(Adds closing prices, details on Brazil crop weather)
* Global supply concerns boost CBOT wheat
* USDA announces daily U.S. corn, soy export sales
* Soybean futures retreat from gains
CHICAGO, Oct 16 (Reuters) - U.S. wheat futures surged to
their highest prices in nearly six years on Friday as dry
weather in key growing regions around the world fueled supply
Corn futures ended lower, after touching a 14-month high on
prospects for hefty sales to China, and soybeans also slumped.
Traders are keeping a close eye on wheat fields as dryness
threatens production in Argentina, the U.S. Plains and the Black
Buying by commodity funds helped support gains in the
market, analysts said, with the most-active Chicago Board of
Trade (CBOT) contract rising 15% over the past month.
"The wheat market has been incredibly resilient this week,"
said Matt Wiegand, commodity broker for FuturesOne. "Every time
it's tried to dip, it's moved higher."
The most-active December wheat futures contract
finished 7 cents higher at $6.25-1/4 a bushel at the CBOT. The
contract earlier reached $6.30-3/4, its highest since December
The December contract is trading at a premium to the March
2021 contract, which ended up 4 cents at 6.23-1/2 a
Corn futures closed down 1-3/4 cents at $4.02 per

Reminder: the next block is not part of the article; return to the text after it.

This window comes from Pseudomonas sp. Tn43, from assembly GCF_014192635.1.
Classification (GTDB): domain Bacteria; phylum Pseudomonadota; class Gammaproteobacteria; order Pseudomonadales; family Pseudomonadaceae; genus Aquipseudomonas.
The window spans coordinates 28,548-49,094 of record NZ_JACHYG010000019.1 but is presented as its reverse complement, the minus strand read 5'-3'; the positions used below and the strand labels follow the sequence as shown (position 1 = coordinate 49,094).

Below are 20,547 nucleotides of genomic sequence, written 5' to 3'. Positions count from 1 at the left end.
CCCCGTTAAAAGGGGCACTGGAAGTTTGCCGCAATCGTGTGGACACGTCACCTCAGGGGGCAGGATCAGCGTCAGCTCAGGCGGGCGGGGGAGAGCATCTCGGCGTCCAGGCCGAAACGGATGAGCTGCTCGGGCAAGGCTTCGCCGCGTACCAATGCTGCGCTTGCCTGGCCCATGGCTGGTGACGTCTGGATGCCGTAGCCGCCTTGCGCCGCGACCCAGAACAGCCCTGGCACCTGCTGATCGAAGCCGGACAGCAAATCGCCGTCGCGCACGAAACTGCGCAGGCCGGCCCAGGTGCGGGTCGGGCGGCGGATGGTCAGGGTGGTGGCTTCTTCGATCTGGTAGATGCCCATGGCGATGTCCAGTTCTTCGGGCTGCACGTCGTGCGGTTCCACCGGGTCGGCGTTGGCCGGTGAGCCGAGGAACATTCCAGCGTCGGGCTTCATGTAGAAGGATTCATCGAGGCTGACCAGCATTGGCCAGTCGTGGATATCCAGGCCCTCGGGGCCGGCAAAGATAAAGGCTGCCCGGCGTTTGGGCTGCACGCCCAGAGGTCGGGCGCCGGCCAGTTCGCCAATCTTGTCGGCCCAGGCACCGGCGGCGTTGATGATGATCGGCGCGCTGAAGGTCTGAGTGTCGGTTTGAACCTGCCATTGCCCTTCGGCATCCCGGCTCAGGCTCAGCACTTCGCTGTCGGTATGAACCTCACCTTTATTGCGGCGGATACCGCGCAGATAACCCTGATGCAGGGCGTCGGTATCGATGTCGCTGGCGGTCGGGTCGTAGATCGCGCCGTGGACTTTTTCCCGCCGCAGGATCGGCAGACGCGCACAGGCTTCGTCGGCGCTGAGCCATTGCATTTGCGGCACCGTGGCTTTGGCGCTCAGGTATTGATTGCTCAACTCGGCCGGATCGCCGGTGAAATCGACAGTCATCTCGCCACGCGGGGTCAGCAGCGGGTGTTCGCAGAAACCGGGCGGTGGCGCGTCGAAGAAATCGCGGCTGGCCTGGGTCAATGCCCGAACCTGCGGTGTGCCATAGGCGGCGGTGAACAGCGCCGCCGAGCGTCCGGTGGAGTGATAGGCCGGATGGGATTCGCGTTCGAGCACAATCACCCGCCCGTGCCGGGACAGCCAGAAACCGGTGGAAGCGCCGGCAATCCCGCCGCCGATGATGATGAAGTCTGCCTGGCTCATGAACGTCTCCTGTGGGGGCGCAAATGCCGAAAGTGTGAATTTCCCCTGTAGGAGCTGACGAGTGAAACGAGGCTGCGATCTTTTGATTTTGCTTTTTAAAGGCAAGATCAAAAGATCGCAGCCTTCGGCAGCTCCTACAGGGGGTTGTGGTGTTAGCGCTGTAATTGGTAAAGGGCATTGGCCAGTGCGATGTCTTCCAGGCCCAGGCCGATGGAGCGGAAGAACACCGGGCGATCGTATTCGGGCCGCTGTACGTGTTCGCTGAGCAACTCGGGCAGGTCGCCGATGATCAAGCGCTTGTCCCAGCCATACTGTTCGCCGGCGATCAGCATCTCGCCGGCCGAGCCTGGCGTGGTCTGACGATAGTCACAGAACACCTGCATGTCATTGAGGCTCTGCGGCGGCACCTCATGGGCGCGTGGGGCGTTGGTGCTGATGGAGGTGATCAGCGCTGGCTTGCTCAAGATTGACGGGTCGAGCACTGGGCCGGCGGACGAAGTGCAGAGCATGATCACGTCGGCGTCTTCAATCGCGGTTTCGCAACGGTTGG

bushel, after reaching $4.09, its highest since August 2019.
Soybean futures fell 12-1/4 cents to $10.50 a bushel,
after rising last week to its highest price since March 2018.
Concerns about dry weather in Brazil, the world's top
soybean exporter, have recently supported soy futures. However,
more consistent rains are likely to benefit crops in northern
Brazil, according to Commodity Weather Group.
The U.S. Department of Agriculture, in its daily reporting
system for export sales, said shippers struck deals to sell a
total of 391,150 tonnes of U.S. soybeans to unknown
destinations. Exporters separately sold 128,000 tonnes of U.S.
corn to Mexico.
In another report, the USDA said weekly U.S. wheat export
sales totaled 599,700 for 2020/21 and 2021/22 shipment. Sales
were near the high end of analysts' estimates and the most in
(Reporting by Tom Polansek in Chicago, Colin Packham in Sydney
and Sybille de La Hamaide in Paris
Editing by David Goodman, Tom Brown and Richard Chang)